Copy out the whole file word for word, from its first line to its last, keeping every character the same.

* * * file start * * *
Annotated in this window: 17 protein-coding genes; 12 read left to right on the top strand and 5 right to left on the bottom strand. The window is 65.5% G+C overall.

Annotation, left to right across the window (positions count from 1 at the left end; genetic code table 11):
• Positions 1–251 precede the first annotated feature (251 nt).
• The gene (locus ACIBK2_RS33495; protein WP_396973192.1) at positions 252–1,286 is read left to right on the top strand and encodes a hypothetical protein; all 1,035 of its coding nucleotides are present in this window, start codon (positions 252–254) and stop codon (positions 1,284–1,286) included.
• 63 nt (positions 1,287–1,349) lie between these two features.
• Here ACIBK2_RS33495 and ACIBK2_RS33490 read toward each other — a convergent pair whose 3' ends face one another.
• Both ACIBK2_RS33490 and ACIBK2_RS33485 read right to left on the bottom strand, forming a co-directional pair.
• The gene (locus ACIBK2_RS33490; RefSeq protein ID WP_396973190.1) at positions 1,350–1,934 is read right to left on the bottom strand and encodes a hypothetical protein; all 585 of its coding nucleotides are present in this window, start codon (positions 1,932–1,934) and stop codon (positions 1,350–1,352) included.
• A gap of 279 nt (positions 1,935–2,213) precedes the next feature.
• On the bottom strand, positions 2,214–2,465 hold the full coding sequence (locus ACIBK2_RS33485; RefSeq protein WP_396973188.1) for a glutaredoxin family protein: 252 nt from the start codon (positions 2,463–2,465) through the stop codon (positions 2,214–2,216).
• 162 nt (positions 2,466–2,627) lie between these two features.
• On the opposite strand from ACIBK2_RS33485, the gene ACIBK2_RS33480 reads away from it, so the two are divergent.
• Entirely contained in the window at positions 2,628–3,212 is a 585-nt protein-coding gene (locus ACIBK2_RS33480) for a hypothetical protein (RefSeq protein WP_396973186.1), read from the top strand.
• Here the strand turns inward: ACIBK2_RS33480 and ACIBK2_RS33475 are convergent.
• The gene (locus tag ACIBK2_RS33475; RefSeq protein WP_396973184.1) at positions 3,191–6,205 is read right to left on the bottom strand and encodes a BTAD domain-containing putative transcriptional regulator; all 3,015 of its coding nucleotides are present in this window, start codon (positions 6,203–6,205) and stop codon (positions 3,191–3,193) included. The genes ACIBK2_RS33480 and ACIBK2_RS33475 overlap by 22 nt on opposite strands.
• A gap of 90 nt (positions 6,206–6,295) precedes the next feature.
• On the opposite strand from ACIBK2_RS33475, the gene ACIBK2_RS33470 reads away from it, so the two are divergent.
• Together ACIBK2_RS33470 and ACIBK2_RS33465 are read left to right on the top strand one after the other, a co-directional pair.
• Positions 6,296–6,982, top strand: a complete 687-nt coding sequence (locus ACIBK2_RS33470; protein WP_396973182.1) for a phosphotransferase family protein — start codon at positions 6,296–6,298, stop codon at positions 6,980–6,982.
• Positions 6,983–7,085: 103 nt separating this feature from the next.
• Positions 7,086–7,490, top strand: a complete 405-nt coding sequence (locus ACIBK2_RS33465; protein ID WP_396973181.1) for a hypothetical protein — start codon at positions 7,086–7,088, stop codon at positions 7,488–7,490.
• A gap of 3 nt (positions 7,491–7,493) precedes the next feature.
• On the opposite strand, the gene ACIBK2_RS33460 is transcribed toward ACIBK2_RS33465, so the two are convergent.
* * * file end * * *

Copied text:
Annotated in this window: 17 protein-coding genes; 12 read left to right on the top strand and 5 right to left on the bottom strand. The window is 65.5% G+C overall.

Annotation, left to right across the window (positions count from 1 at the left end; genetic code table 11):
• Positions 1–251 precede the first annotated feature (251 nt).
• The gene (locus ACIBK2_RS33495; protein WP_396973192.1) at positions 252–1,286 is read left to right on the top strand and encodes a hypothetical protein; all 1,035 of its coding nucleotides are present in this window, start codon (positions 252–254) and stop codon (positions 1,284–1,286) included.
• 63 nt (positions 1,287–1,349) lie between these two features.
• Here ACIBK2_RS33495 and ACIBK2_RS33490 read toward each other — a convergent pair whose 3' ends face one another.
• Both ACIBK2_RS33490 and ACIBK2_RS33485 read right to left on the bottom strand, forming a co-directional pair.
• The gene (locus ACIBK2_RS33490; RefSeq protein ID WP_396973190.1) at positions 1,350–1,934 is read right to left on the bottom strand and encodes a hypothetical protein; all 585 of its coding nucleotides are present in this window, start codon (positions 1,932–1,934) and stop codon (positions 1,350–1,352) included.
• A gap of 279 nt (positions 1,935–2,213) precedes the next feature.
• On the bottom strand, positions 2,214–2,465 hold the full coding sequence (locus ACIBK2_RS33485; RefSeq protein WP_396973188.1) for a glutaredoxin family protein: 252 nt from the start codon (positions 2,463–2,465) through the stop codon (positions 2,214–2,216).
• 162 nt (positions 2,466–2,627) lie between these two features.
• On the opposite strand from ACIBK2_RS33485, the gene ACIBK2_RS33480 reads away from it, so the two are divergent.
• Entirely contained in the window at positions 2,628–3,212 is a 585-nt protein-coding gene (locus ACIBK2_RS33480) for a hypothetical protein (RefSeq protein WP_396973186.1), read from the top strand.
• Here the strand turns inward: ACIBK2_RS33480 and ACIBK2_RS33475 are convergent.
• The gene (locus tag ACIBK2_RS33475; RefSeq protein WP_396973184.1) at positions 3,191–6,205 is read right to left on the bottom strand and encodes a BTAD domain-containing putative transcriptional regulator; all 3,015 of its coding nucleotides are present in this window, start codon (positions 6,203–6,205) and stop codon (positions 3,191–3,193) included. The genes ACIBK2_RS33480 and ACIBK2_RS33475 overlap by 22 nt on opposite strands.
• A gap of 90 nt (positions 6,206–6,295) precedes the next feature.
• On the opposite strand from ACIBK2_RS33475, the gene ACIBK2_RS33470 reads away from it, so the two are divergent.
• Together ACIBK2_RS33470 and ACIBK2_RS33465 are read left to right on the top strand one after the other, a co-directional pair.
• Positions 6,296–6,982, top strand: a complete 687-nt coding sequence (locus ACIBK2_RS33470; protein WP_396973182.1) for a phosphotransferase family protein — start codon at positions 6,296–6,298, stop codon at positions 6,980–6,982.
• Positions 6,983–7,085: 103 nt separating this feature from the next.
• Positions 7,086–7,490, top strand: a complete 405-nt coding sequence (locus ACIBK2_RS33465; protein ID WP_396973181.1) for a hypothetical protein — start codon at positions 7,086–7,088, stop codon at positions 7,488–7,490.
• A gap of 3 nt (positions 7,491–7,493) precedes the next feature.
• On the opposite strand, the gene ACIBK2_RS33460 is transcribed toward ACIBK2_RS33465, so the two are convergent.